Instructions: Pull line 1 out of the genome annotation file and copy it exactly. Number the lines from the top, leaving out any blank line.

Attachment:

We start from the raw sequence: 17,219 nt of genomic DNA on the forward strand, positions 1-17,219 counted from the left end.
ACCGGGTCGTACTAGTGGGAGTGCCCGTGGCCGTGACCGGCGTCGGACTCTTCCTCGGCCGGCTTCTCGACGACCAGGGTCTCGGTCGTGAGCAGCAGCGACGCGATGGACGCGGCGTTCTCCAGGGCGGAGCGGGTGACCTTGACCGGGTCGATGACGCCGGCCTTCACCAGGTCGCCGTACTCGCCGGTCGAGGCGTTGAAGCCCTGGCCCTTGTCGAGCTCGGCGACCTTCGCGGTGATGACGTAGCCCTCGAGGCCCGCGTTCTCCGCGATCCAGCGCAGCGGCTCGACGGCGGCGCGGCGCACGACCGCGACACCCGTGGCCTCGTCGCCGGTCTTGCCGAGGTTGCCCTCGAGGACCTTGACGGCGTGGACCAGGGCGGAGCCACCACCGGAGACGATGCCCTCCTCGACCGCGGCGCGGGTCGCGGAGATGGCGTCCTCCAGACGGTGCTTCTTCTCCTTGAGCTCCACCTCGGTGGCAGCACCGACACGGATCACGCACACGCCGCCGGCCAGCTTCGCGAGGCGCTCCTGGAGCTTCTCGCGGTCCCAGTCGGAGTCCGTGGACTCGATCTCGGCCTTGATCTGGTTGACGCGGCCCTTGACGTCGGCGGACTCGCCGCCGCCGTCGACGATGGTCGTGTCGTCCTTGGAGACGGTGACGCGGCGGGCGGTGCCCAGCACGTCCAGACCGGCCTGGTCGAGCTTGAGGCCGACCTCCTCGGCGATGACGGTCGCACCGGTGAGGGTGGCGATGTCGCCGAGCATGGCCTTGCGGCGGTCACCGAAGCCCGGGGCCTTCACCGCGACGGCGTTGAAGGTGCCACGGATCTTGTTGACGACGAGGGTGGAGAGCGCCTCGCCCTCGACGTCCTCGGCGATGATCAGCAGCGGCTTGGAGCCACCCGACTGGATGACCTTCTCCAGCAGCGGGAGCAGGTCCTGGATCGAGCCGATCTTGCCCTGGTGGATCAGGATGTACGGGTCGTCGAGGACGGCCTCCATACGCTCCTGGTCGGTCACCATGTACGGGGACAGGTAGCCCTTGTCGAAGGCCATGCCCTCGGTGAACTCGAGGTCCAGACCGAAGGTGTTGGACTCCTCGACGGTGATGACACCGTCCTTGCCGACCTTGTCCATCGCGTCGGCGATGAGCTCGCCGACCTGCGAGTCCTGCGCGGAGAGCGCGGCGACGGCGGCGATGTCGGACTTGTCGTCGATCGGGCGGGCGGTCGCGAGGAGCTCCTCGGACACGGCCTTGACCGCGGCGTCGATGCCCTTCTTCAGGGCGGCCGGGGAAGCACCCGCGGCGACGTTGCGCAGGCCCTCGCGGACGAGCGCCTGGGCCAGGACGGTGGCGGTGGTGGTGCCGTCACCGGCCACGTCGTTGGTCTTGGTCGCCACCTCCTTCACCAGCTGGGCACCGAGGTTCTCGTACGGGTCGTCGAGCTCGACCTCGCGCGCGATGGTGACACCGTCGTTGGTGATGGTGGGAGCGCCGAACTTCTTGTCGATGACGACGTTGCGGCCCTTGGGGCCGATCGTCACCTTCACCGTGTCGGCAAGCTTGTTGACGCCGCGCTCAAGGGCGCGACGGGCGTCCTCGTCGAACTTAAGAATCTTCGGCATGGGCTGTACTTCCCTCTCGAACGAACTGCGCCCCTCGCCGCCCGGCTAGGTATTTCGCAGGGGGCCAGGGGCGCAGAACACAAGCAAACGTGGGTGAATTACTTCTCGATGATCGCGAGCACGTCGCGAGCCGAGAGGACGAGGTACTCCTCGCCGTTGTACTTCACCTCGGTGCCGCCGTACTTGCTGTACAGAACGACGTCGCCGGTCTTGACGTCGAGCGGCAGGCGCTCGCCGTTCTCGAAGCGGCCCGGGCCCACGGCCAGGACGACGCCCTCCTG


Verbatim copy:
We start from the raw sequence: 17,219 nt of genomic DNA on the forward strand, positions 1-17,219 counted from the left end.